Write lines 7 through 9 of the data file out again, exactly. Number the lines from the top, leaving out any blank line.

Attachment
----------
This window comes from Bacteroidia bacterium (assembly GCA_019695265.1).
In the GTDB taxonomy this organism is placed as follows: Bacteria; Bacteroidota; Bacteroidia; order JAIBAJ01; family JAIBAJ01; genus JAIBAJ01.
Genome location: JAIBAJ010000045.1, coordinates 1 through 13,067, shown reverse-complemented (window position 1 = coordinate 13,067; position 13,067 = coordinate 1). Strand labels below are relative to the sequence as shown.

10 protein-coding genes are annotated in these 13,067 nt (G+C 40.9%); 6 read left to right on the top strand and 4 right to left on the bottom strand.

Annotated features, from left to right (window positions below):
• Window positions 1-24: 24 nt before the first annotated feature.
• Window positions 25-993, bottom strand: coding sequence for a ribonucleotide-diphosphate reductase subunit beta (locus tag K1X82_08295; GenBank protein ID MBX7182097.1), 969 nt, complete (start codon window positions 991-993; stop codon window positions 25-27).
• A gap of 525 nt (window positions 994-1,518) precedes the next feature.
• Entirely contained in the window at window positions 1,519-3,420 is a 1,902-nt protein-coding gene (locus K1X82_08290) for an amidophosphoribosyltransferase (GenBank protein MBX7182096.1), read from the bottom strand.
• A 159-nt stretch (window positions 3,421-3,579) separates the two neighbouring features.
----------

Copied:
• Window positions 25-993, bottom strand: coding sequence for a ribonucleotide-diphosphate reductase subunit beta (locus tag K1X82_08295; GenBank protein ID MBX7182097.1), 969 nt, complete (start codon window positions 991-993; stop codon window positions 25-27).
• A gap of 525 nt (window positions 994-1,518) precedes the next feature.
• Entirely contained in the window at window positions 1,519-3,420 is a 1,902-nt protein-coding gene (locus K1X82_08290) for an amidophosphoribosyltransferase (GenBank protein MBX7182096.1), read from the bottom strand.